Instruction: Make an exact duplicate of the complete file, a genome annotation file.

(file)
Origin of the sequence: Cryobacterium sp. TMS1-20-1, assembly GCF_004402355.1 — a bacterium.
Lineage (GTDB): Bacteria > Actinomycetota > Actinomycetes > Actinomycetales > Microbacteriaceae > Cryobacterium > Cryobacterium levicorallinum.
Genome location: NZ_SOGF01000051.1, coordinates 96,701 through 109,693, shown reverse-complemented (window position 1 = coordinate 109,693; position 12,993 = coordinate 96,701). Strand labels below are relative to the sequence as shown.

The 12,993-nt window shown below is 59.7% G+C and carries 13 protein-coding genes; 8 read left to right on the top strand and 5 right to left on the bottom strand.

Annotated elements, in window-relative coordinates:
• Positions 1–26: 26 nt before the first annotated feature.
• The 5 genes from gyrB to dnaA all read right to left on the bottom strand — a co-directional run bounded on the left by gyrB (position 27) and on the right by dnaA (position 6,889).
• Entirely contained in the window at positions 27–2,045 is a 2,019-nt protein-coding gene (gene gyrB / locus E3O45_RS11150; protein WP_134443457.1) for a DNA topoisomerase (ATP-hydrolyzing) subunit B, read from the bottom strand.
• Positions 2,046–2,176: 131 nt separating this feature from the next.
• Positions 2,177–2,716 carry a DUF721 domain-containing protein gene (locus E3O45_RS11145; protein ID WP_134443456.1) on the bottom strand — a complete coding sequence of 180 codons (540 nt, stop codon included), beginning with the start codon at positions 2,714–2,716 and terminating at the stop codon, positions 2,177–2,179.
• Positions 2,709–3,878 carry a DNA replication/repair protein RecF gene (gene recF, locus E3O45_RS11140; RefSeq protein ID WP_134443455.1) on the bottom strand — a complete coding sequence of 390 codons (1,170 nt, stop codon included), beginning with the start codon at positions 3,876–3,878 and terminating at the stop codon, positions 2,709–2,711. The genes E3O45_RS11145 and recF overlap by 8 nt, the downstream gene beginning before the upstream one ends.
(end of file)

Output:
Origin of the sequence: Cryobacterium sp. TMS1-20-1, assembly GCF_004402355.1 — a bacterium.
Lineage (GTDB): Bacteria > Actinomycetota > Actinomycetes > Actinomycetales > Microbacteriaceae > Cryobacterium > Cryobacterium levicorallinum.
Genome location: NZ_SOGF01000051.1, coordinates 96,701 through 109,693, shown reverse-complemented (window position 1 = coordinate 109,693; position 12,993 = coordinate 96,701). Strand labels below are relative to the sequence as shown.

The 12,993-nt window shown below is 59.7% G+C and carries 13 protein-coding genes; 8 read left to right on the top strand and 5 right to left on the bottom strand.

Annotated elements, in window-relative coordinates:
• Positions 1–26: 26 nt before the first annotated feature.
• The 5 genes from gyrB to dnaA all read right to left on the bottom strand — a co-directional run bounded on the left by gyrB (position 27) and on the right by dnaA (position 6,889).
• Entirely contained in the window at positions 27–2,045 is a 2,019-nt protein-coding gene (gene gyrB / locus E3O45_RS11150; protein WP_134443457.1) for a DNA topoisomerase (ATP-hydrolyzing) subunit B, read from the bottom strand.
• Positions 2,046–2,176: 131 nt separating this feature from the next.
• Positions 2,177–2,716 carry a DUF721 domain-containing protein gene (locus E3O45_RS11145; protein ID WP_134443456.1) on the bottom strand — a complete coding sequence of 180 codons (540 nt, stop codon included), beginning with the start codon at positions 2,714–2,716 and terminating at the stop codon, positions 2,177–2,179.
• Positions 2,709–3,878 carry a DNA replication/repair protein RecF gene (gene recF, locus E3O45_RS11140; RefSeq protein ID WP_134443455.1) on the bottom strand — a complete coding sequence of 390 codons (1,170 nt, stop codon included), beginning with the start codon at positions 3,876–3,878 and terminating at the stop codon, positions 2,709–2,711. The genes E3O45_RS11145 and recF overlap by 8 nt, the downstream gene beginning before the upstream one ends.